At some point this weekend, I am going to attempt to make choreg, an Armenian sweet bread often made at Easter time. This bread is perfect for people who speak this insanity: “I don’t really care much for sweets.” Choreg is an ideal breakfast food as it is complimented perfectly by coffee and can easily be eaten on the go.
Perhaps the most interesting thing about choreg is that it involves an exotic spice never found in a Vons or Trader Joe’s. Mahleb must be tracked down at a Middle Eastern Market, and even finding it there can be challenging as I had to ask someone at Super King for help. For anyome in a rural or Middle America location where there may not be a Mid East market, online might be the best bet for acquiring the mahleb.
I often wonder how early people discovered certain cooking methods, ingredients, and processes when they seem beyond the realm of practicality or intuition. Mahleb baffles me in this way. Who and at one point did someone think, “I wonder what can be done with the inside of the sour cherry pit?” Yes, mahleb is the ground center flesh of a cherry pit. A specific cherry pit. Cooking shows which try to stump chefs with a series of odd or unrelated ingredients seem to be all the rave right now. I would like to give a master chef a bag with sour cherry pits and say, “Have at it.”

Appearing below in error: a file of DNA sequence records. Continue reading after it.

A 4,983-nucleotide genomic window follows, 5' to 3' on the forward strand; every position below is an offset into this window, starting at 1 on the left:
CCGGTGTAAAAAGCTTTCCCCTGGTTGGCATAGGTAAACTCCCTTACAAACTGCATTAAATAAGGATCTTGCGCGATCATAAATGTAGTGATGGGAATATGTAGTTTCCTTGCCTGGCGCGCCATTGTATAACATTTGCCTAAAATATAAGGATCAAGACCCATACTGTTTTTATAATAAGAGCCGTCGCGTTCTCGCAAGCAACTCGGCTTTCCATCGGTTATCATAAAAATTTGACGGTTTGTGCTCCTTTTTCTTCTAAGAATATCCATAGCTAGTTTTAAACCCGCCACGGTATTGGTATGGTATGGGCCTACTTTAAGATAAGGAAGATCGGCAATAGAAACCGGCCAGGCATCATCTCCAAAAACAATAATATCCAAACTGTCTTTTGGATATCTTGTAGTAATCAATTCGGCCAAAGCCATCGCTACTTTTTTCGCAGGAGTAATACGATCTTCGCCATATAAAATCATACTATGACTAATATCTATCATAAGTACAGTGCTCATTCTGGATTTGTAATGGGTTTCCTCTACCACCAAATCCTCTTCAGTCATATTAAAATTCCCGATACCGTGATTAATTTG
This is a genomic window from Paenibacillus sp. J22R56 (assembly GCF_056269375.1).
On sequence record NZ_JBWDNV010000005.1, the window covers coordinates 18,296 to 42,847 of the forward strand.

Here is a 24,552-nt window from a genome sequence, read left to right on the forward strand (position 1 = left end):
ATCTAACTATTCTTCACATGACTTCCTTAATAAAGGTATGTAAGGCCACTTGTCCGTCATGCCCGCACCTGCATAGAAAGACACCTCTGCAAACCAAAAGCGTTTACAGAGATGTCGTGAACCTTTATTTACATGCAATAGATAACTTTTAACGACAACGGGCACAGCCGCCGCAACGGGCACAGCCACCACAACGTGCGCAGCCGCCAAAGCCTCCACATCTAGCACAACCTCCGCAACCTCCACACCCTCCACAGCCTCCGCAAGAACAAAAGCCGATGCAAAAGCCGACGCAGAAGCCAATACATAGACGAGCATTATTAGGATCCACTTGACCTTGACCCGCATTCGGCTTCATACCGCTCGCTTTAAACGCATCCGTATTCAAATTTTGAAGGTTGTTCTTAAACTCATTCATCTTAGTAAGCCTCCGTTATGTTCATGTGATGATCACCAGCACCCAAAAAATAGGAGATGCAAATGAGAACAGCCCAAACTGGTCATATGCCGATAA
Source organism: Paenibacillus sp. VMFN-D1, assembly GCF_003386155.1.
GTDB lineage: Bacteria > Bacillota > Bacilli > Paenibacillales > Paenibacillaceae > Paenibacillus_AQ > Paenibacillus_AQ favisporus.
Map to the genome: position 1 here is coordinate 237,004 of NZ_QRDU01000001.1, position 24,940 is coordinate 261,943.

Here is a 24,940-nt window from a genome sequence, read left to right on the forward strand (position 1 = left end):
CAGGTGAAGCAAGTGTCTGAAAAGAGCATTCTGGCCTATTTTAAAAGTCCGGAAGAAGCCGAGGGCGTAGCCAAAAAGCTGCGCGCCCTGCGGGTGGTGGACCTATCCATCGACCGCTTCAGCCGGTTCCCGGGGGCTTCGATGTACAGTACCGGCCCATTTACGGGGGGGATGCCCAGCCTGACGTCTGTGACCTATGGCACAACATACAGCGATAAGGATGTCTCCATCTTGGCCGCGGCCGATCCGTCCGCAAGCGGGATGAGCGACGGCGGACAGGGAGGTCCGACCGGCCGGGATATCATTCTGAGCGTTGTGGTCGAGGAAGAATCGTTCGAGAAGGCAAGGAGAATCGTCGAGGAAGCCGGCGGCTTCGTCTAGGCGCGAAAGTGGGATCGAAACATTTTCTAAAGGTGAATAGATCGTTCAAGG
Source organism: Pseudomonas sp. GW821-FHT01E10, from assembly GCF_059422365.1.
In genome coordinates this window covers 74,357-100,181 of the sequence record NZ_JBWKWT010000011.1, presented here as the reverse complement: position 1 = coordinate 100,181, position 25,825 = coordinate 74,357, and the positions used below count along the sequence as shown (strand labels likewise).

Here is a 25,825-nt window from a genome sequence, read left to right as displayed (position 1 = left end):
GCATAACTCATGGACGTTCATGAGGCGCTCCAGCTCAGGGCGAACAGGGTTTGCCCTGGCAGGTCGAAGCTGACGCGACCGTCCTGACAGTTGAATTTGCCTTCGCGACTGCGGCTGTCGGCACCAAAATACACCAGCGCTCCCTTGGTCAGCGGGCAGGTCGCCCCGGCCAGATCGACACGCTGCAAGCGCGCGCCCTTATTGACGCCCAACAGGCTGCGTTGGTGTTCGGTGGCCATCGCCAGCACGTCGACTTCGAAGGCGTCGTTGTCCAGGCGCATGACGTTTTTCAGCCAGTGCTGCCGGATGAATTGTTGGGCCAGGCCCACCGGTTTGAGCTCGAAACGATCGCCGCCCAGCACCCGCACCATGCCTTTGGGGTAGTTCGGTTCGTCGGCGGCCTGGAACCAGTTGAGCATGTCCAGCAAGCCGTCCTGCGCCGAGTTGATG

The scent of mahleb can give a person a substantial clue into the flavor of choreg. It tastes as it smells and that is a very pleasant thing. Mahleb’s scent is something of a nutty vanilla aroma. The appeal is immediate and unlike with dolma, I don’t think this appeal is debatable.
The reason I say that I will bake choreg at “some point” is because like many recipes, I am learning, this bread requires time. The initial rising time is 6-7 hours and then another hour of rising after the bread is formed and on that baking sheet. If you have any appointments or responsibilities in your day, choreg may be hard to squeeze on to the agenda. This is a busy weekend for my son and me with a day camp taking up from 8 am until 1 pm on both Saturday and Sunday, so my choreg expedition may need to wait until Sunday night.
My aunt recommends making the dough at around 11 pm the night before and then finishing the baking process in the morning, after the dough has risen overnight. Plan on finding me back here on Sunday and Monday, sharing with you the ups and downs of choreg baking. In the meantime, find yourself some mahleb, inhale, and enjoy.